2. Goalkeeping Coaches
It goes without saying that you should sign specialised Goalkeeping Coaches with the highest coaching attributes possible in the Goalkeeping department, however keep conscious of the fact that there are 3 Goalkeeper Coaching attributes for a reason. Some coaches will naturally be more experienced/specialised at Shot Stopping, Distribution or Handling therefore you don’t need to get hung up on trying to sign a coach who has 20 for all three!
If you are looking to improve your keeper’s distribution then that coach should also have good Technical coaching attribute also; if Shot Stopping is your priority then perhaps a coach with high Tactical coaching can help train your keeper to get in the best position possible and also improve their 1 v 1 ability; Handling focuses on Ball Handling as well as Aerial Reach, Command of Area and Communication therefore it will do no harm to employ a GK coach that also has high Mental coaching ability. Lastly don’t forget that your Youth GK Coach should have high Discipline and Motivational skills as well as Working With Youngsters – all of these help to shape the player’s overall development as well as their goalkeeping ability.
3. Team Training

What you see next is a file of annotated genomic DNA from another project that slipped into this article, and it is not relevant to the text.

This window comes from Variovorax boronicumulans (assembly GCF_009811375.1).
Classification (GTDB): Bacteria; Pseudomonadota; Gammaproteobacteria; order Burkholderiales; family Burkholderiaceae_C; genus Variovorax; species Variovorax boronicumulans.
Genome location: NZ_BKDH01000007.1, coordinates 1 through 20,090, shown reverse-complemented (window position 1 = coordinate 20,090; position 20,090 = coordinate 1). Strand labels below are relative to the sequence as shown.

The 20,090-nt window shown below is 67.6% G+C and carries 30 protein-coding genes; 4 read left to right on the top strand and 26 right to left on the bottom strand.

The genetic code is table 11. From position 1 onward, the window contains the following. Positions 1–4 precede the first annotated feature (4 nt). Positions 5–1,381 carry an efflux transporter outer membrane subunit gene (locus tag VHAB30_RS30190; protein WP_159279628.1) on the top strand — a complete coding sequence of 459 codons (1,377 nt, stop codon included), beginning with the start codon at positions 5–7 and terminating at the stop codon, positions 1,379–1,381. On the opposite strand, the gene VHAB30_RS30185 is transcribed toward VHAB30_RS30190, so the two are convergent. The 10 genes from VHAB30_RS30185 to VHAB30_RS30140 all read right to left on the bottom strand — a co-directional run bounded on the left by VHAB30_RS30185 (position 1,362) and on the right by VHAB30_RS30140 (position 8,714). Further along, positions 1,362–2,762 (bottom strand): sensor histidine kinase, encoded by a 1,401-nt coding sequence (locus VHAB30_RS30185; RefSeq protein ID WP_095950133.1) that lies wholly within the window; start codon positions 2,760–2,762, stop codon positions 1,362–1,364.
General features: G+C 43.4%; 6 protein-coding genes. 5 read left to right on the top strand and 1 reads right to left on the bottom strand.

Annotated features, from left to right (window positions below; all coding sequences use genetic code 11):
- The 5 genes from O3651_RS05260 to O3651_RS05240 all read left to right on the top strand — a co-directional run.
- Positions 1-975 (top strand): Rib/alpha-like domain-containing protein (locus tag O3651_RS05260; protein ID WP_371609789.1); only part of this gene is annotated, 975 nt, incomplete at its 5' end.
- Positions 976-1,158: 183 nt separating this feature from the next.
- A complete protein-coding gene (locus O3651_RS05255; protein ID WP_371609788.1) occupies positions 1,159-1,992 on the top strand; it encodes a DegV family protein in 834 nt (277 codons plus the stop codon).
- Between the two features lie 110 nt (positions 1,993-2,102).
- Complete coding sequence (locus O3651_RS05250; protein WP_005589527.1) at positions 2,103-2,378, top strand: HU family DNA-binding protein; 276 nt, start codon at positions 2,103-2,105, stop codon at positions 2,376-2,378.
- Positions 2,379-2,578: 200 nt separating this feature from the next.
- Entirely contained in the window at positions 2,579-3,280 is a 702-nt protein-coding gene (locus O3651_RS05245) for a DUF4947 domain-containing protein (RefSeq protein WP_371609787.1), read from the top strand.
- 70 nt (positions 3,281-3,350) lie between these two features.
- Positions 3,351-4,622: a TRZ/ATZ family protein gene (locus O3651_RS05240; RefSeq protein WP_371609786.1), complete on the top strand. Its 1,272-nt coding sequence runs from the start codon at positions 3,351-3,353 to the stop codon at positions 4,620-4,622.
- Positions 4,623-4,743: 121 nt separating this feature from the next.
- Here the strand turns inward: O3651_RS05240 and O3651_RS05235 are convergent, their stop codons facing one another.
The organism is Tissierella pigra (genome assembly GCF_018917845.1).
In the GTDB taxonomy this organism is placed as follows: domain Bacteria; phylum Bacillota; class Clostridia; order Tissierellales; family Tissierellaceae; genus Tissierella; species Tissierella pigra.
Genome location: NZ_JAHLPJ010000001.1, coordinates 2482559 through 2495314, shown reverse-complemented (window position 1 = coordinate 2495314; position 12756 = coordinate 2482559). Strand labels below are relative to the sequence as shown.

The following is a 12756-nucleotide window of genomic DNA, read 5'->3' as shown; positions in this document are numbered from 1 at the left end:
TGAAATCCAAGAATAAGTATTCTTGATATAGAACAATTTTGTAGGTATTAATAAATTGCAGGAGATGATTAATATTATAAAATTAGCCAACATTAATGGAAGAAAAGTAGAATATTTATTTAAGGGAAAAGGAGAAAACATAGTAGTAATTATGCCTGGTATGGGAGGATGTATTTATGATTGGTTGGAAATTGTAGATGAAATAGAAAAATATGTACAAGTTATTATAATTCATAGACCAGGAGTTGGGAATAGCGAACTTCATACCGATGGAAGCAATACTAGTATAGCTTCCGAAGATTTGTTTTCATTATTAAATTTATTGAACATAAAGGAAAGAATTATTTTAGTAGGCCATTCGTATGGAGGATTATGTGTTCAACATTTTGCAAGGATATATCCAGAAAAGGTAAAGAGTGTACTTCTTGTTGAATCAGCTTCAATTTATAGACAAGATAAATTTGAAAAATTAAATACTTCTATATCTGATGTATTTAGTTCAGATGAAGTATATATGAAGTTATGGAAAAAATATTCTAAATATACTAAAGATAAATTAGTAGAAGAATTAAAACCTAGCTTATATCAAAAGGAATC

Some leave Training to the Assistant Manager; some go full on Control Freak when it comes to Training Schedules; whatever your preference, you’ll do well to consider how the training calendar and modules assigned impact your keeper in addition to your outfield players. It’s easy to focus on Defence vs Attack, Ball Distribution, Tactical Preparation and Chance Creation/Conversion etc however not many of these play a part in developing your Goalkeeper. While there is a “Goalkeeping” training category with modules for Shot Stopping, Handling, One-On-Ones etc, there are a number of other sessions that directly/indirectly impact your keeper and it’s easy to overlook these – pay close attention to the Impacts and Secondary/Tertiary Focus of each training module where you will see if that specific session is beneficial for your keeper in to your outfield squad.